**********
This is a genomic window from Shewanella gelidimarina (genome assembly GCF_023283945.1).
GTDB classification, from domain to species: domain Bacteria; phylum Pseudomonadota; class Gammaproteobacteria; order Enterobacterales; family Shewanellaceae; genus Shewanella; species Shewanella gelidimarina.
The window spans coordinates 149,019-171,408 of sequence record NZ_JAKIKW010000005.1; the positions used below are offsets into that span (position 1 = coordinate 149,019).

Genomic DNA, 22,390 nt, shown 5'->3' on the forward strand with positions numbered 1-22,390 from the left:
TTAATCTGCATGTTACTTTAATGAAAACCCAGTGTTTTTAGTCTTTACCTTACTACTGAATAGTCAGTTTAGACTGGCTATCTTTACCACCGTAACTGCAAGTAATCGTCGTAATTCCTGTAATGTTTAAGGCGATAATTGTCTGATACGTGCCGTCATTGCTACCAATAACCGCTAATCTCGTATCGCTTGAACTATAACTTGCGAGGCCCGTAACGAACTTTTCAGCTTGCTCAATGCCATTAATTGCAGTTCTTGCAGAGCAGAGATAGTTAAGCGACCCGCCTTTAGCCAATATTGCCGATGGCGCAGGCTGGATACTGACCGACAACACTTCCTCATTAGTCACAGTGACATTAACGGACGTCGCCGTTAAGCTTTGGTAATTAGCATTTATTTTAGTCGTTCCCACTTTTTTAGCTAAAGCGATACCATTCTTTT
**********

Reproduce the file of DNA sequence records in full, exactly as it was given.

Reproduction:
This is a genomic window from Shewanella gelidimarina (genome assembly GCF_023283945.1).
GTDB classification, from domain to species: domain Bacteria; phylum Pseudomonadota; class Gammaproteobacteria; order Enterobacterales; family Shewanellaceae; genus Shewanella; species Shewanella gelidimarina.
The window spans coordinates 149,019-171,408 of sequence record NZ_JAKIKW010000005.1; the positions used below are offsets into that span (position 1 = coordinate 149,019).

Genomic DNA, 22,390 nt, shown 5'->3' on the forward strand with positions numbered 1-22,390 from the left:
TTAATCTGCATGTTACTTTAATGAAAACCCAGTGTTTTTAGTCTTTACCTTACTACTGAATAGTCAGTTTAGACTGGCTATCTTTACCACCGTAACTGCAAGTAATCGTCGTAATTCCTGTAATGTTTAAGGCGATAATTGTCTGATACGTGCCGTCATTGCTACCAATAACCGCTAATCTCGTATCGCTTGAACTATAACTTGCGAGGCCCGTAACGAACTTTTCAGCTTGCTCAATGCCATTAATTGCAGTTCTTGCAGAGCAGAGATAGTTAAGCGACCCGCCTTTAGCCAATATTGCCGATGGCGCAGGCTGGATACTGACCGACAACACTTCCTCATTAGTCACAGTGACATTAACGGACGTCGCCGTTAAGCTTTGGTAATTAGCATTTATTTTAGTCGTTCCCACTTTTTTAGCTAAAGCGATACCATTCTTTT